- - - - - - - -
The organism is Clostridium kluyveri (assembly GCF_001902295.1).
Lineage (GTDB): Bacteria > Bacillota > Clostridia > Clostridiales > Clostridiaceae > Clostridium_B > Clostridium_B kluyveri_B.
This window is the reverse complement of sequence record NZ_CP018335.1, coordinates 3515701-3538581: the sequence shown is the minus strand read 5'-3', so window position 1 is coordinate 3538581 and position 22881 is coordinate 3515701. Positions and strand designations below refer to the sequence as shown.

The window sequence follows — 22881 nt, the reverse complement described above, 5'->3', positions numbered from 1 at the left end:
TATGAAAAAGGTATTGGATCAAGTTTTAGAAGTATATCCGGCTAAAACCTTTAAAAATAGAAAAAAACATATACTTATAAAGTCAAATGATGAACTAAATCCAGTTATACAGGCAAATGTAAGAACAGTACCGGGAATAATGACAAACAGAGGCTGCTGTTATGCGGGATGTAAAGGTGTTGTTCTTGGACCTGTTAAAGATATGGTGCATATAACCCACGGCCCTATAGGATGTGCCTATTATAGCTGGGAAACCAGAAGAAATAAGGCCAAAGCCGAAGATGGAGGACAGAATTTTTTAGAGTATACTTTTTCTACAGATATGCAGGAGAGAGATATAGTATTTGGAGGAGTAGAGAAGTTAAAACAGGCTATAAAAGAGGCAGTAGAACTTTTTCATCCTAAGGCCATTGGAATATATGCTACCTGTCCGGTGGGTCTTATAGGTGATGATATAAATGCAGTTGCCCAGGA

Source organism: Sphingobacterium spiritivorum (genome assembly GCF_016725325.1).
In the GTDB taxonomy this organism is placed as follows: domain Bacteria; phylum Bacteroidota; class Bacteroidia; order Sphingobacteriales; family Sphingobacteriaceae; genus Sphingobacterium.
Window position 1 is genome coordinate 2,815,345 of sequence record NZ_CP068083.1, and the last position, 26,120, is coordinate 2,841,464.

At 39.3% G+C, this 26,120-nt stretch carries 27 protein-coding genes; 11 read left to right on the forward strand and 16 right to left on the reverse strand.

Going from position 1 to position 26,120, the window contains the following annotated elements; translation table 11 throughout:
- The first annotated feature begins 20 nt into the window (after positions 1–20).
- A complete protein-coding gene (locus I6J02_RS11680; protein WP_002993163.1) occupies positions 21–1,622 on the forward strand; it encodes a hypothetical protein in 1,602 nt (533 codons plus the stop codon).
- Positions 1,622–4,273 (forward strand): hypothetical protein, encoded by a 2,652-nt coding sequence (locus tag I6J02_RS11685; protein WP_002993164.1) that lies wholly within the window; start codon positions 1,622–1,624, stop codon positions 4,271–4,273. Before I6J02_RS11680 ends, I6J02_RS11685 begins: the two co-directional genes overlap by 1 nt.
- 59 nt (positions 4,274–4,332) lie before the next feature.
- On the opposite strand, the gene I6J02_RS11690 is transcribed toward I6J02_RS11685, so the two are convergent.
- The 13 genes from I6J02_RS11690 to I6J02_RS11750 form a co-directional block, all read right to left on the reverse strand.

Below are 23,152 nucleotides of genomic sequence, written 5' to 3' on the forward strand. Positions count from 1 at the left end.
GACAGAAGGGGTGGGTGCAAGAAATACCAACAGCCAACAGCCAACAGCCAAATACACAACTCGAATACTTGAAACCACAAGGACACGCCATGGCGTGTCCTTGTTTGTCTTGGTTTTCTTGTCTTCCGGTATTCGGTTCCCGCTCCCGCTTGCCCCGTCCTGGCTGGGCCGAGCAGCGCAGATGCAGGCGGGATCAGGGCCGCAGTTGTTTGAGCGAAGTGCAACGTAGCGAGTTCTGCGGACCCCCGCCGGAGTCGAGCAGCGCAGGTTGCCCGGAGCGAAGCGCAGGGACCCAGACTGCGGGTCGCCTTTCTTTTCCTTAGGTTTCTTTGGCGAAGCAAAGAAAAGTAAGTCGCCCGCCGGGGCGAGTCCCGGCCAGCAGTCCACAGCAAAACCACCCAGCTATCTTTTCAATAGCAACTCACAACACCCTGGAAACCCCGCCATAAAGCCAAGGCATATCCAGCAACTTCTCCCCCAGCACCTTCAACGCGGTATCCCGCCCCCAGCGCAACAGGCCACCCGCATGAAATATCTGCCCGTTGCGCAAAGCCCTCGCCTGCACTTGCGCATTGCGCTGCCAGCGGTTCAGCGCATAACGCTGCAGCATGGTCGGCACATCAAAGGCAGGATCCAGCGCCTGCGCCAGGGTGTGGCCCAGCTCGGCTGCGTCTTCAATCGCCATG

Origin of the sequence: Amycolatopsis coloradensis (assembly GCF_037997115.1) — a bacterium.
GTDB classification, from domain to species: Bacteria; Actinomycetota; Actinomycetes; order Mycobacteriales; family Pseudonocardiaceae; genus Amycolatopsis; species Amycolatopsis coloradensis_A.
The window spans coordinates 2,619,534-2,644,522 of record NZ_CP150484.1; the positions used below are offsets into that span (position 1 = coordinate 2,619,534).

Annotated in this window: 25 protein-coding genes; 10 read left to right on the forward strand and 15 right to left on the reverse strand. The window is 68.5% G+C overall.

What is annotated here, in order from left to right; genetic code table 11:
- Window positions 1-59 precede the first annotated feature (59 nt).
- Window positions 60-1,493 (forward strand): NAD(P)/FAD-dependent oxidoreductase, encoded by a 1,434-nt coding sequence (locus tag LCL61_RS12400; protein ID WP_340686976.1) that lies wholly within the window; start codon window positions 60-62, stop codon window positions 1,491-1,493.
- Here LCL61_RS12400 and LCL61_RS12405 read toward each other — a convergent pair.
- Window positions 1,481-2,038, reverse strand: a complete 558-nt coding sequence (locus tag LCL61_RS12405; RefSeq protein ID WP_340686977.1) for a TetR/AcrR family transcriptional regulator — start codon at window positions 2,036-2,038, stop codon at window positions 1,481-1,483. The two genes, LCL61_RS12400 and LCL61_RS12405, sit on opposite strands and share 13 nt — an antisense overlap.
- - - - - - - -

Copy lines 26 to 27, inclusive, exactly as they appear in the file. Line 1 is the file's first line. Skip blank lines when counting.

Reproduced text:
- Here LCL61_RS12400 and LCL61_RS12405 read toward each other — a convergent pair.
- Window positions 1,481-2,038, reverse strand: a complete 558-nt coding sequence (locus tag LCL61_RS12405; RefSeq protein ID WP_340686977.1) for a TetR/AcrR family transcriptional regulator — start codon at window positions 2,036-2,038, stop codon at window positions 1,481-1,483. The two genes, LCL61_RS12400 and LCL61_RS12405, sit on opposite strands and share 13 nt — an antisense overlap.